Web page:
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Exercise for Mood and AnxietyReview - Exercise for Mood and Anxiety
Proven Strategies for Overcoming Depression and Enhancing Well-Being
by Michael Otto and Jasper Smits
Oxford University Press, 2011
Review by Beth Cholette, Ph.D.
Nov 22nd 2011 (Volume 15, Issue 47)

In this book, authors and psychologists Michael Otto and Jasper Smits present a comprehensive, action-based approach for using exercise as a means to manage mood.  They begin by presenting thorough evidence for how regular physical activity can not only serve to decrease anxiety and depression but can also help to prevent these conditions.

The authors give much attention to one’s motivation for exercise.  In particular, they focus on the idea that although it will take time to fully address symptoms of depression or anxiety, exercise can provide immediate mood benefits, noting that people tend to universally report feeling better after exercising.  Therefore, the authors strive to help their readers make the actual experience of working out more pleasant.  Some of their strategies are quite simple, such as thinking about the more positive aspects of exercise (e.g., enjoying the pleasant weather when running outside) or recalling the pleasant portions of your last fitness outing (like remembering that you felt really good afterward).  Otto and Smits also address other motivational factors, including preparing for low motivation and directing one’s thoughts for success.  Later in the book, they talk further about both increasing one’s enjoyment during exercise via using mindfulness-based strategies and rewarding oneself after exercise.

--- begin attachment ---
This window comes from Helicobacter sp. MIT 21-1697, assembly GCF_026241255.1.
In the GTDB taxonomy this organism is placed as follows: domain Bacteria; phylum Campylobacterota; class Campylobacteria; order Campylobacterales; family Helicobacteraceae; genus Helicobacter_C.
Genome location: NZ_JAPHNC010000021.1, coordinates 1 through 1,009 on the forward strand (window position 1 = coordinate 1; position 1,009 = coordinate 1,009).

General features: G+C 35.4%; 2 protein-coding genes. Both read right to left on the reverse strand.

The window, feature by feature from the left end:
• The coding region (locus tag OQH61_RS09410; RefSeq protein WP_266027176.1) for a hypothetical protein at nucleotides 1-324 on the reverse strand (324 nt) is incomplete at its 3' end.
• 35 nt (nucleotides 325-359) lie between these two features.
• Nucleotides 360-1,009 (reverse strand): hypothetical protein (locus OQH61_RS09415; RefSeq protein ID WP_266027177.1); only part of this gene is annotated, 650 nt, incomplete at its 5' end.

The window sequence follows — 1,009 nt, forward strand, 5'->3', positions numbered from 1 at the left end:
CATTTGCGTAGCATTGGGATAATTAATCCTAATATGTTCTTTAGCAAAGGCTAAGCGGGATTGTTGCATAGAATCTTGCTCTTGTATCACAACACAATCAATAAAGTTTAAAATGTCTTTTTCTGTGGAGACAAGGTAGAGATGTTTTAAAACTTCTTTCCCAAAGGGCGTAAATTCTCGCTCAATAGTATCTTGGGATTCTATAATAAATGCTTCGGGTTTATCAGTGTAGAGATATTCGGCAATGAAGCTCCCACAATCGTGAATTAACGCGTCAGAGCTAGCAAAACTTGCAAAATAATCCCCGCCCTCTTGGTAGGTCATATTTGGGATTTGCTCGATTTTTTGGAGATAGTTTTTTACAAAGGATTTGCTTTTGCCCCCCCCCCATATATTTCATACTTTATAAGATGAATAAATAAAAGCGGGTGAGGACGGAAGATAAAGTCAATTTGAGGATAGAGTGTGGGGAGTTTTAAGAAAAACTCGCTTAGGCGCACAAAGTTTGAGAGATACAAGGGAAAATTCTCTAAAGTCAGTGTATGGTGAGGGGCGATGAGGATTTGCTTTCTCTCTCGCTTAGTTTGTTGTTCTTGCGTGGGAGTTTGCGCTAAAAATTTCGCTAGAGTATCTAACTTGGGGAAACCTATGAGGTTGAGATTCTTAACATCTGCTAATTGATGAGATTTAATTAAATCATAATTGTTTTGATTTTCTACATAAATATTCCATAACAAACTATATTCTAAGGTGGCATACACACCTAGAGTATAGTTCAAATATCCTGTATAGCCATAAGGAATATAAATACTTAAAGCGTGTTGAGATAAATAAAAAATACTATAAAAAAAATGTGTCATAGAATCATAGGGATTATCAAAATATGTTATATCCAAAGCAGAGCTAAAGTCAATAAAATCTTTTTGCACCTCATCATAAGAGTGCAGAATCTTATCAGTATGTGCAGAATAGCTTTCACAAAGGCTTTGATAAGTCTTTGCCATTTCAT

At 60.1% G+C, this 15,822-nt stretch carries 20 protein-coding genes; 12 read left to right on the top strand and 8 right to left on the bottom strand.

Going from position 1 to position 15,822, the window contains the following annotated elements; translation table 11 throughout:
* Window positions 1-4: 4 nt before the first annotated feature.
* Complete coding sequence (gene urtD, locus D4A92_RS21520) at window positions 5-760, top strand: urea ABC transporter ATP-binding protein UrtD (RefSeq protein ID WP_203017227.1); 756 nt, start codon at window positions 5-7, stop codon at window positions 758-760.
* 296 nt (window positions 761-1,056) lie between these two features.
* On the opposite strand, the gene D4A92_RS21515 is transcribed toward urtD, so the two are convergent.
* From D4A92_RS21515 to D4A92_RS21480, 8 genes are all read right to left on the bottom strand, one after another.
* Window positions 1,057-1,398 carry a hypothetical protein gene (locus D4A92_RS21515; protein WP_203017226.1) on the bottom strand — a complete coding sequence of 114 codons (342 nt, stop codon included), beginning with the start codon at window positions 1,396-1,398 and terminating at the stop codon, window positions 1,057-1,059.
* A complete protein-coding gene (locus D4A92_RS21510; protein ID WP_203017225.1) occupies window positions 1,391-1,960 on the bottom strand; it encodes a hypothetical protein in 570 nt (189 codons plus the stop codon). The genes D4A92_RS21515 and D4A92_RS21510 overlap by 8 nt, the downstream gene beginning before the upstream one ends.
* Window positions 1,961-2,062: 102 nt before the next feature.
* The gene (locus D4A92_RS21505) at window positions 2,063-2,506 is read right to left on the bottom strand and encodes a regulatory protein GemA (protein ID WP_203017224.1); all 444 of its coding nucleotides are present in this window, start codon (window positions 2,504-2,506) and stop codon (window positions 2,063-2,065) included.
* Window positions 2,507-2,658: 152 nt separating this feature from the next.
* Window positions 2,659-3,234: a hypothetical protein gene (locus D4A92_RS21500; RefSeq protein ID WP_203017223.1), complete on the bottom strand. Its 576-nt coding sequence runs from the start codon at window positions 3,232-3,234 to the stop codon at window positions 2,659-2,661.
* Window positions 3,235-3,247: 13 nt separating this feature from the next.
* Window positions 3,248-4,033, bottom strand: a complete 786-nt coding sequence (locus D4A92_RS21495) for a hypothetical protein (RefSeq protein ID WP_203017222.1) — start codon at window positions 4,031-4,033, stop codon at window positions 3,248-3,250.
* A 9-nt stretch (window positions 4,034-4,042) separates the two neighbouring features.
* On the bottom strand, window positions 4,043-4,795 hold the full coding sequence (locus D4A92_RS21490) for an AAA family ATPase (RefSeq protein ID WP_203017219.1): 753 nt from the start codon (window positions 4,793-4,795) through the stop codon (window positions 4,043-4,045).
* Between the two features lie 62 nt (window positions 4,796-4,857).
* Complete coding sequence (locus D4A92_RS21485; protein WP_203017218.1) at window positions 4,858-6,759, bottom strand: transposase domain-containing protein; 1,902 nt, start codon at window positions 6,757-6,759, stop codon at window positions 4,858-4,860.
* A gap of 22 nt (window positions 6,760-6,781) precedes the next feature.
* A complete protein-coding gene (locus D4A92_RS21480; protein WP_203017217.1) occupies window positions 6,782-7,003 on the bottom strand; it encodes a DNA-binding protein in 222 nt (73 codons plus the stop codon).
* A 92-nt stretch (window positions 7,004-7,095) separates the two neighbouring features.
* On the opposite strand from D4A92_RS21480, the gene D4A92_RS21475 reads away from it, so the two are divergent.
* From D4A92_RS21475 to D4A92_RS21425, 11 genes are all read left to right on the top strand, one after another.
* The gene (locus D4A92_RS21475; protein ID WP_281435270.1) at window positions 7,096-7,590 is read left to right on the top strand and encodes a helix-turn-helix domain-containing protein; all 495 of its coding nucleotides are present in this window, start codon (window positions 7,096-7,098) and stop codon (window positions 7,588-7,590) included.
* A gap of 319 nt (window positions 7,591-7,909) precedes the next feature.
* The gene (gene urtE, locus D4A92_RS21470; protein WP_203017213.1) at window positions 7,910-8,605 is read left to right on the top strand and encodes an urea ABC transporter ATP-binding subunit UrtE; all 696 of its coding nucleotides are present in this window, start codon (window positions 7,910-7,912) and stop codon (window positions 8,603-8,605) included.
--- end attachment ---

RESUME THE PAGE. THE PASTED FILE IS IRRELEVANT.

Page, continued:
Another chapter centers around planning one’s exercise routine.  Here the authors discuss the benefits and the challenges of exercising at morning, mid-day, and in the evening.  In addition, they review some common excuses not to engage in physical activity, including being too stressed, too depressed, or too bored.  Otto and Smits also cover the particulars of exactly how to set up an exercise program, including choosing a fitness activity, determining an appropriate level of intensity, and keeping an exercise log.  Furthermore, they encourage readers to change up their routines on a regular basis in order to remain interested and engaged in exercise.  The final chapter deals with living an overall healthy lifestyle, such as being active in general, eating well, and more.

I am a psychologist (and daily exerciser) myself, and I frequently encourage regular exercise with my own clients.  Overall, I found this book to be a useful tool that I would recommend to clients wanting to begin an exercise program.  I thought that the motivational information, including the mindfulness techniques, was the most beneficial part of the book, although I also thought that this could have been better organized (i.e., it is broken up into several different chapters, including some earlier in the book and some later).  I also liked that the authors included various Resources and an Appendix with helpful web links, logs, and other information (much of this can also be found on their web site, www.exercise4mood.com). 

I did have a few issues with this book, however.  First, the authors overlooked the most common excuse I hear for not exercising from my college student clients:  “not enough time.”  Yes, Otto and Smits talk about the ideal time of day to work out, but they do not really address the specific issue of being over-scheduled.  Also, there was not much variety in the types of exercise which the authors suggested:  running was far and above the dominant activity, and only a few others (e.g., calisthenics, boot camp programs) are even mentioned.  The authors would have better served their audience by providing a wider range of options—more diverse alternatives such as Zumba classes, martial arts, and fitness DVDs are only the tip of the iceberg.  Finally, the last chapter, as well-meaning as it may have been, began to feel quite preachy to me.  Suddenly, instead of talking about exercise to improve mood and decrease anxiety, the authors were discussing obesity preventing and advocating a Mediterranean-type diet!  While I agree that these issues are important, they simply did not seem to belong in this book.

As noted above, Otto and Smits have created an informative guide to starting an exercise program as a means to manage mood and anxiety symptoms, and I would recommend it.

 

© 2011 Beth Cholette

 

Beth Cholette, Ph.D., is a clinical psychologist who provides psychotherapy to college students.


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